Biography (Critical Survey of Poetry)
Vicente Aleixandre Merlo was born on April 26, 1898, in Seville, Spain, the son of Cirilo Aleixandre Ballester, a railway engineer, and Elvira Merlo García de Pruneda, daughter of an upper-middle-class Andalusian family. Married in Madrid, Aleixandre’s parents moved to Seville, the base for his father’s travels with the Andalusian railway network. Four years after Aleixandre’s birth, the family moved to Málaga, remaining there for seven years, spending their summers in a cottage on the beach at Pedregalejo a few miles from the city.
Aleixandre seems to have been very happy as a boy in Málaga, where he attended school, frequented the movie theater across the street from his house (he particularly liked the films of Max Linder), and read the Brothers Grimm and Hans Christian Andersen. Happy memories of Málaga and the nearby sea appear frequently in Aleixandre’s poetry: He calls them “ciudad del paraíso” (city of paradise) and “mar del paraíso” (sea of paradise), respectively.
In 1911, the family moved to Madrid, where Aleixandre continued his studies at Teresiano School, but he found the strict requirements for the bachelor’s degree tedious and preferred reading the books in his grandfather’s library: classical and Romantic works and detective novels, especially those by Sir Arthur Conan Doyle. Aleixandre frequently visited the National Library, where he read novels and drama from Spain’s Golden Age to the generación del 98. During the summer of 1917, his friend Dámaso Alonso lent him a volume by Rubén Darío, a book which, Aleixandre said, revealed to him the passion of...
(The entire section is 667 words.)
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Biography (Cyclopedia of World Authors, Fourth Revised Edition)
Vicente Aleixandre (ahl-ehk-SAHN-dreh) was a prominent member of that avant-garde generation of Spanish poets that also includes Federico García Lorca, Jorge Guillén, Pedro Salinas, Luis Cernuda, Rafael Alberti, and Dámaso Alonso, among others. Aleixandre was born in Seville but spent his childhood in the Mediterranean city Málaga, which later, in Sombra del paraíso, he recalled as the “City of Paradise.” He studied law in Málaga and in Madrid, but delicate health, which was to afflict him for all his adult life, soon interrupted his legal career and encouraged him to devote himself fully to poetry.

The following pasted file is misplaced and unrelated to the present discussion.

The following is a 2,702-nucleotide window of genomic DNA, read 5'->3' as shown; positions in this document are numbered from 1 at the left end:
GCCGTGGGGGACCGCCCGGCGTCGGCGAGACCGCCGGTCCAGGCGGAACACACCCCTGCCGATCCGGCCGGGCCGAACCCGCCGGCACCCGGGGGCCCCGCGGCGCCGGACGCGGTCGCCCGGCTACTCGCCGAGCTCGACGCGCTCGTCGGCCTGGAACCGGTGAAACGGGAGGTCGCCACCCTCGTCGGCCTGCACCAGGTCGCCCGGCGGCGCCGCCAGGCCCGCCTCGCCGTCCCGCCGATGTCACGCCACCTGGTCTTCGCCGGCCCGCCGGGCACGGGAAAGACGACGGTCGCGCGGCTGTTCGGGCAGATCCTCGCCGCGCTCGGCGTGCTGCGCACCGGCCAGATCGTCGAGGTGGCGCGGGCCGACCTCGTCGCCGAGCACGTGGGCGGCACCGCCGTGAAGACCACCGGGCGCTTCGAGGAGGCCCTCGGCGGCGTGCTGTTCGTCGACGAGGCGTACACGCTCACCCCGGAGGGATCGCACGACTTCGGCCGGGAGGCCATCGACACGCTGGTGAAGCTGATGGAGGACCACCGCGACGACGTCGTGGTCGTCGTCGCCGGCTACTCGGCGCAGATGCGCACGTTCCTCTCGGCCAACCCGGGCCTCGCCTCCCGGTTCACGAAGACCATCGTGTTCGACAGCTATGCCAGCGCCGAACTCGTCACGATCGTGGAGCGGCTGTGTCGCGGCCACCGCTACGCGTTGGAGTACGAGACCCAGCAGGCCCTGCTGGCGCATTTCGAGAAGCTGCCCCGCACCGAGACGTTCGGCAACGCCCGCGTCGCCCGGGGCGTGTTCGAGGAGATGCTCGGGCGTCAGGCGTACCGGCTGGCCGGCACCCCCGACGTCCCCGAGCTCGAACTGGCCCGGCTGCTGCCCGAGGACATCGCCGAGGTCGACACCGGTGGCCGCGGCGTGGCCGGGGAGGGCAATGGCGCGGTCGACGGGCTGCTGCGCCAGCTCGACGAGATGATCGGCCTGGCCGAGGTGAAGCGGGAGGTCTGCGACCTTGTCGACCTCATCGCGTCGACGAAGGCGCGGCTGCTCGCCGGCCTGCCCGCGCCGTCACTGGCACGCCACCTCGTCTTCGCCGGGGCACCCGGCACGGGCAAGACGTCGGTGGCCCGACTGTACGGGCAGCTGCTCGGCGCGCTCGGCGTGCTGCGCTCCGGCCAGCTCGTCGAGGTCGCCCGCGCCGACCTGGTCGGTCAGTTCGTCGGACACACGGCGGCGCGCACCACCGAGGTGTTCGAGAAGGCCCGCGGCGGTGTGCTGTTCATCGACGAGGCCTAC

His first poems appeared in Revista de Occidente, the prestigious journal edited by José Ortega y Gasset. Like others of the Generation of ’27—a reference to the year when his generation rallied around the tercentenary of death of their idol, Luis de Góngora—Aleixandre began writing poetry that embraces the post-Symbolist line of “pure poetry.” This movement in Spain took as its points of departure the baroque Góngora and the postmodernist Juan Ramón Jiménez. Ámbito was created out of this juncture, but soon after Aleixandre broke radically with that style, which some had begun to consider intellectually exquisite but too cerebral and dry “pure poetry.” Instead his work begins to show some of the “looser” influences of surrealism. In Spain Aleixandre’s hermetic, dreamlike poems in prose, Pasión de la tierra, written “with a minimum of elaboration,” came closest to the surrealist automatic texts. Later the poet came to recognize this as his most difficult work. He saw the evolution of his poetry, starting with the raw materials of his early work, as “a longing for the light.” It was a long process, in part because his aesthetics were complicated by the climate of Spain’s social unrest, which culminated in the civil war and its long aftermath. The next two volumes, Espadas como labios and La destrucción o el...
(The entire section is 823 words.)